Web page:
Trump supporters counting on labor-friendly DOL chief

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President Donald Trump faces significant challenges wherever he looks, but he also has a real opportunity to help a group of Americans who proved critical to his victory and are now looking to him for leadership — the working men and women of this country.

After years of being largely ignored by policymakers, working Americans finally got a break under President Obama, and will need the continued leadership of President Trump to maintain and expand on this progress.  

{mosads}Community organizations and legal advocates must remain vigilant to ensure that the Department of Labor upholds the president’s promises and keeps the interests of workers at the forefront. To do otherwise would squander all of the good work of the last eight years and betray the hopes of the president’s most stalwart supporters.


The country made great strides during the last eight years in bolstering workers’ rights. Together, the White House, the Labor Department, and key allies, such as legal advocates and community-based organizations, fought to advance the interests of working Americans.

Protecting this progress and taking further steps to help American workers should be one of the Trump administration’s top priorities. President Trump’s new nominee for secretary of labor, Alexander Acosta, may be qualified for the job, but no matter who will ultimately hold this position, he or she will be expected to implement the president’s promises for the working men and women in this country. 

President Trump has been given another bite at the apple. In line with the department’s mission, the new secretary of labor should approach the office with a commitment to advancing the interests of working Americans and providing the men and women of this country with a fair, safe and equitable workplace.  

A fair minimum wage, the need for paid family leave, the vigorous enforcement of anti-discrimination laws, and health and safety standards shouldn’t be partisan issues. Republicans and Democrats alike support these common-sense protections. President Trump and the new labor secretary should make it a priority to enforce these protections and uphold the workplace values all Americans endorse.

The Department of Labor and the person who heads it — no matter who it is — aren’t alone in this effort. Policy advocates, worker organizations and the legal community have all helped to develop the needed reforms and implement them through public outreach, organizing, and vigorous litigation where violations occur.

These very same organizations will continue to fight for the effective implementation and enforcement of these rights. But even with their active participation, the Department of Labor must continue to be the leader in safeguarding and expanding protections.

Whether or not Acosta is confirmed as the next secretary of labor, the individual in this role will be charged with defending the interests of working Americans and enforcing the spirit of the laws meant to guarantee their rights on the job.

Regardless of the views held by the nominee, his or her positions on workers’ issues must reflect the mission of the Labor Department — preparing the American workforce for new and better jobs, improving working conditions nationwide, and nurturing fair competition among law-abiding businesses.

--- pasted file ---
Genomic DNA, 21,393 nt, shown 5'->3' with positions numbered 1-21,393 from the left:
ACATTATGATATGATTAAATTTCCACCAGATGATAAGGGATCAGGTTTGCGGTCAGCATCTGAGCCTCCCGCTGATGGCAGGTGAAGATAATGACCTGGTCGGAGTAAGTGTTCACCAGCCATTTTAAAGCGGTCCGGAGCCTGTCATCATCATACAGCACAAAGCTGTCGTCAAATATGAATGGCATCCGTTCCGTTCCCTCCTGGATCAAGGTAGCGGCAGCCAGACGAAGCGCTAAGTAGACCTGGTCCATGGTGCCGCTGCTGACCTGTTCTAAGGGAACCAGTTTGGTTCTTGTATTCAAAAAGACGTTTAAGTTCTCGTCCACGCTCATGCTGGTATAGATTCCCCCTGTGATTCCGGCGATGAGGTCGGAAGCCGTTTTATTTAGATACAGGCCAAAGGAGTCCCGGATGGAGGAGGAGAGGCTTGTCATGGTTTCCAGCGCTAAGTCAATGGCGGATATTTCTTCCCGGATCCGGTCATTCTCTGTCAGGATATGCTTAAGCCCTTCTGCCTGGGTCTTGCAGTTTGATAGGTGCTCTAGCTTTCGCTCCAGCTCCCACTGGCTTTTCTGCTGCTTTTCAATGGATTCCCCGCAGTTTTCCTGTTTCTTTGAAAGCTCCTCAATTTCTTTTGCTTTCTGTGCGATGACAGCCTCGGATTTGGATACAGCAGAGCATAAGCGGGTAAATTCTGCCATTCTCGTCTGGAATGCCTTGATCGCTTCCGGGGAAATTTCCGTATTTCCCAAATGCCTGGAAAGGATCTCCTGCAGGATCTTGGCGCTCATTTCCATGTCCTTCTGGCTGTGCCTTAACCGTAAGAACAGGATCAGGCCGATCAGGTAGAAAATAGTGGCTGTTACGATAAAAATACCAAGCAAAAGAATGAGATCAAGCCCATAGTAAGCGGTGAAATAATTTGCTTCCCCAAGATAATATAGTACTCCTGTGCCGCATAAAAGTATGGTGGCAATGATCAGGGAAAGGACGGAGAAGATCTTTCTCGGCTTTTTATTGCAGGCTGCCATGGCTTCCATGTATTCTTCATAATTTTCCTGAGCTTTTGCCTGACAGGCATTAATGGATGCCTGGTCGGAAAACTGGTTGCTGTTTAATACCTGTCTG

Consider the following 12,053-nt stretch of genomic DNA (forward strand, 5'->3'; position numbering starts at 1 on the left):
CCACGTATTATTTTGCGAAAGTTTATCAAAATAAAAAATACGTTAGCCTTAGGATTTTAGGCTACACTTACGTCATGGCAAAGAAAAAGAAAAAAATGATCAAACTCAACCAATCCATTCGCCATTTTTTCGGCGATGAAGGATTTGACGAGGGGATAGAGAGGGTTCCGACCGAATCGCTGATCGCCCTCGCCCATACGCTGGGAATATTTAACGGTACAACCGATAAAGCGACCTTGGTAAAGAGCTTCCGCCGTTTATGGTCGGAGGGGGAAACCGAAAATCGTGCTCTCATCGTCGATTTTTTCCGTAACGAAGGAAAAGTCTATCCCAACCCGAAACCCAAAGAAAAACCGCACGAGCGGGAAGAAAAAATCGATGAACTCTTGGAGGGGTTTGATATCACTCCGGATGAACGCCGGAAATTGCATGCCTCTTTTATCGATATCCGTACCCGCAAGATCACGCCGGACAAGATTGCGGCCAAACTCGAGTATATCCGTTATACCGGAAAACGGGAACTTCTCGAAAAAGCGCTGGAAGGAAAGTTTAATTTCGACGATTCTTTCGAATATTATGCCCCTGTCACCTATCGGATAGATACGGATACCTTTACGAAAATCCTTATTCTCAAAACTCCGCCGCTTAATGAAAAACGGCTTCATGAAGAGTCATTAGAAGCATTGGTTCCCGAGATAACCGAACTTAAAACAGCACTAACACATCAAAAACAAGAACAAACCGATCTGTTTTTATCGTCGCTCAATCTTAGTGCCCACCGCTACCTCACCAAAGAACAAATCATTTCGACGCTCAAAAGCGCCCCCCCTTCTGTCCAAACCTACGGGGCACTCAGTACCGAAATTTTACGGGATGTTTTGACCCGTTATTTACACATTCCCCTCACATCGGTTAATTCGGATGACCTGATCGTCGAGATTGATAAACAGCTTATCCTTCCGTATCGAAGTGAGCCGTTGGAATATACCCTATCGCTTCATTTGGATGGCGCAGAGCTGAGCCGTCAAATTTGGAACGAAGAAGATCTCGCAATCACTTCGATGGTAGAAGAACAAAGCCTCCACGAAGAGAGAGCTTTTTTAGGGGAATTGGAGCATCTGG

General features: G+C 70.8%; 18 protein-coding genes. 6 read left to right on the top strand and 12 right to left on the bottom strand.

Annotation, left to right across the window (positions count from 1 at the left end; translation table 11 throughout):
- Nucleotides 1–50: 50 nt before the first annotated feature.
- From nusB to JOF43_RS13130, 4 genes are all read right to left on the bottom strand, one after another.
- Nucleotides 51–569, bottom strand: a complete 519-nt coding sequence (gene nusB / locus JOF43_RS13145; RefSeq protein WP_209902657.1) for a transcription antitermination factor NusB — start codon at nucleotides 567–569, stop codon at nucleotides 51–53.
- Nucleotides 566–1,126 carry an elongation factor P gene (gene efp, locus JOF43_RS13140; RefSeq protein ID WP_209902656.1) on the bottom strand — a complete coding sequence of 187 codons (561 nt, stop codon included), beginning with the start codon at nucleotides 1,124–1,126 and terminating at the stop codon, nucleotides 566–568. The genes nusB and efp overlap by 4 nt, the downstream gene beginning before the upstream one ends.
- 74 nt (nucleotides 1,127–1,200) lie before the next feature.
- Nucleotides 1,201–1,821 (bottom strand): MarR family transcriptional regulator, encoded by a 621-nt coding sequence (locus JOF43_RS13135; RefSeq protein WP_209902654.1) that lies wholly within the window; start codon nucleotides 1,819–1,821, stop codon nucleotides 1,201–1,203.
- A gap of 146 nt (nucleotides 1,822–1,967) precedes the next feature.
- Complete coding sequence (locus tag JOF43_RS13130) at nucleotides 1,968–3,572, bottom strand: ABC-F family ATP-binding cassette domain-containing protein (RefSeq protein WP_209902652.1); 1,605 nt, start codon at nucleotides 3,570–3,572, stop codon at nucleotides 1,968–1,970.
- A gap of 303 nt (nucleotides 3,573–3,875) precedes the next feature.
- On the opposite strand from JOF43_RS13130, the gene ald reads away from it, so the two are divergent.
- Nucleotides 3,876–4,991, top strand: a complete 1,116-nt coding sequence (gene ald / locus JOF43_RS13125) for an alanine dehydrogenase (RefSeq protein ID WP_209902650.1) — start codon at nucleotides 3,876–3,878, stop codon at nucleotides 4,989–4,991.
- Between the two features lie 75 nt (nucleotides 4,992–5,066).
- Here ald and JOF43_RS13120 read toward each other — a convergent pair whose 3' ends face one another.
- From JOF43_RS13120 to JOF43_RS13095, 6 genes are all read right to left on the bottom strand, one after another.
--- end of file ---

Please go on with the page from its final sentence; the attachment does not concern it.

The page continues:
Many who voted for President Trump did so believing that he would help level the playing field for American workers, especially for those who have struggled to regain their footing since the Great Recession. President Trump’s Department of Labor must be ready and willing to help hard-working Americans.

It can do so by building on the advances made during the Obama administration, like continuing to vigorously enforce workplace laws and supporting additional measures that keep the American Dream within reach for all working Americans, including raising the minimum wage and enacting paid family leave.

This country is looking to President Trump to protect the interests of working Americans and ensure everyone has the opportunity to share in our national prosperity. As during the Obama administration, community-based organizations and legal advocates must continue to play a pivotal role in safeguarding the rights of workers.

Standing up for workers in Washington, state capitols, and courtrooms nationwide is essential to this effort. But ultimately, it is up to the secretary of labor to set the tone and lead by example.

The choice is simple — give American workers the strong Department of Labor they need and have had in the recent past, or turn back the clock on workers’ rights and, once again, leave them forgotten in the margins of society.

It is our hope that President Trump will recognize the opportunity to do the right thing for workers and that his nominee will uphold the mission of the Department of Labor. You cannot make America great again if you leave working men and women behind.


Michael Hancock is of Counsel at Cohen Milstein and a member of the firm’s Civil Rights & Employment practice group. Hancock is the former assistant administrator for the U.S. Department of Labor’s Wage and Hour Division.

The views expressed by contributors are their own and not the views of contributors. 

Tags Alexander Acosta anti-discrimination Donald Trump Donald Trump Labor rights Minimum wage paid leave United States Department of Labor
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